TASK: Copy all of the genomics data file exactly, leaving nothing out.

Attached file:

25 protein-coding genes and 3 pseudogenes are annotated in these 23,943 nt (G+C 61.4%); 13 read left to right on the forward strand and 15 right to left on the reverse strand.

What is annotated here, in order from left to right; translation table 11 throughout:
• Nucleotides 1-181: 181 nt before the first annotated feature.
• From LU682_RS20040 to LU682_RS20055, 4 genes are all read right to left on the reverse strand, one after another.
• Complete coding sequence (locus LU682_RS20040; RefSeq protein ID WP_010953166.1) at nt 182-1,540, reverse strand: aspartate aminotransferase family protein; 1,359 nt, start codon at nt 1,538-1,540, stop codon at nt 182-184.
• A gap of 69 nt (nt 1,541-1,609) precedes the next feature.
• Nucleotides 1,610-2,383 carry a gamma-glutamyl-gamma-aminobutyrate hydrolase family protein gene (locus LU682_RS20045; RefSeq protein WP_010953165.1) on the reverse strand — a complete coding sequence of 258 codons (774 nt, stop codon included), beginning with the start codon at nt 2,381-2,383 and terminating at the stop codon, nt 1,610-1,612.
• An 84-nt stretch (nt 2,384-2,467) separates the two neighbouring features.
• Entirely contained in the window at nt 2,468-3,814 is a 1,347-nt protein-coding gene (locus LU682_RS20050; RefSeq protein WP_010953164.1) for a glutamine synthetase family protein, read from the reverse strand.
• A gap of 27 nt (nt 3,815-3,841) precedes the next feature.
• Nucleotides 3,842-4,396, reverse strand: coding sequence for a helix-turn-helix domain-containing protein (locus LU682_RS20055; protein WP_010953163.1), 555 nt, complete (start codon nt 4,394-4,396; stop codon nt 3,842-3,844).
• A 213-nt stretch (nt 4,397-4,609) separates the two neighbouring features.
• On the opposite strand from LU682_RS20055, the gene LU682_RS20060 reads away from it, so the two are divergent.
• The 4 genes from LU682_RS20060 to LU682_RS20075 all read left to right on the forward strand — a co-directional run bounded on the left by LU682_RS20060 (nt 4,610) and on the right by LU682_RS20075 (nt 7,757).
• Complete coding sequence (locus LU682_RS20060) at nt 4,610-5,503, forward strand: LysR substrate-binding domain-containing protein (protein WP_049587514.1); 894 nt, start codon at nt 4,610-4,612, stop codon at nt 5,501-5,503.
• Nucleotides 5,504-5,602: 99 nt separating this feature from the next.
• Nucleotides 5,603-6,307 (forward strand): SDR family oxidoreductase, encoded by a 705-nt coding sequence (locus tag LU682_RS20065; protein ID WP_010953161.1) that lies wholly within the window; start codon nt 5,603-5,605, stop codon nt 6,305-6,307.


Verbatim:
25 protein-coding genes and 3 pseudogenes are annotated in these 23,943 nt (G+C 61.4%); 13 read left to right on the forward strand and 15 right to left on the reverse strand.

What is annotated here, in order from left to right; translation table 11 throughout:
• Nucleotides 1-181: 181 nt before the first annotated feature.
• From LU682_RS20040 to LU682_RS20055, 4 genes are all read right to left on the reverse strand, one after another.
• Complete coding sequence (locus LU682_RS20040; RefSeq protein ID WP_010953166.1) at nt 182-1,540, reverse strand: aspartate aminotransferase family protein; 1,359 nt, start codon at nt 1,538-1,540, stop codon at nt 182-184.
• A gap of 69 nt (nt 1,541-1,609) precedes the next feature.
• Nucleotides 1,610-2,383 carry a gamma-glutamyl-gamma-aminobutyrate hydrolase family protein gene (locus LU682_RS20045; RefSeq protein WP_010953165.1) on the reverse strand — a complete coding sequence of 258 codons (774 nt, stop codon included), beginning with the start codon at nt 2,381-2,383 and terminating at the stop codon, nt 1,610-1,612.
• An 84-nt stretch (nt 2,384-2,467) separates the two neighbouring features.
• Entirely contained in the window at nt 2,468-3,814 is a 1,347-nt protein-coding gene (locus LU682_RS20050; RefSeq protein WP_010953164.1) for a glutamine synthetase family protein, read from the reverse strand.
• A gap of 27 nt (nt 3,815-3,841) precedes the next feature.
• Nucleotides 3,842-4,396, reverse strand: coding sequence for a helix-turn-helix domain-containing protein (locus LU682_RS20055; protein WP_010953163.1), 555 nt, complete (start codon nt 4,394-4,396; stop codon nt 3,842-3,844).
• A 213-nt stretch (nt 4,397-4,609) separates the two neighbouring features.
• On the opposite strand from LU682_RS20055, the gene LU682_RS20060 reads away from it, so the two are divergent.
• The 4 genes from LU682_RS20060 to LU682_RS20075 all read left to right on the forward strand — a co-directional run bounded on the left by LU682_RS20060 (nt 4,610) and on the right by LU682_RS20075 (nt 7,757).
• Complete coding sequence (locus LU682_RS20060) at nt 4,610-5,503, forward strand: LysR substrate-binding domain-containing protein (protein WP_049587514.1); 894 nt, start codon at nt 4,610-4,612, stop codon at nt 5,501-5,503.
• Nucleotides 5,504-5,602: 99 nt separating this feature from the next.
• Nucleotides 5,603-6,307 (forward strand): SDR family oxidoreductase, encoded by a 705-nt coding sequence (locus tag LU682_RS20065; protein ID WP_010953161.1) that lies wholly within the window; start codon nt 5,603-5,605, stop codon nt 6,305-6,307.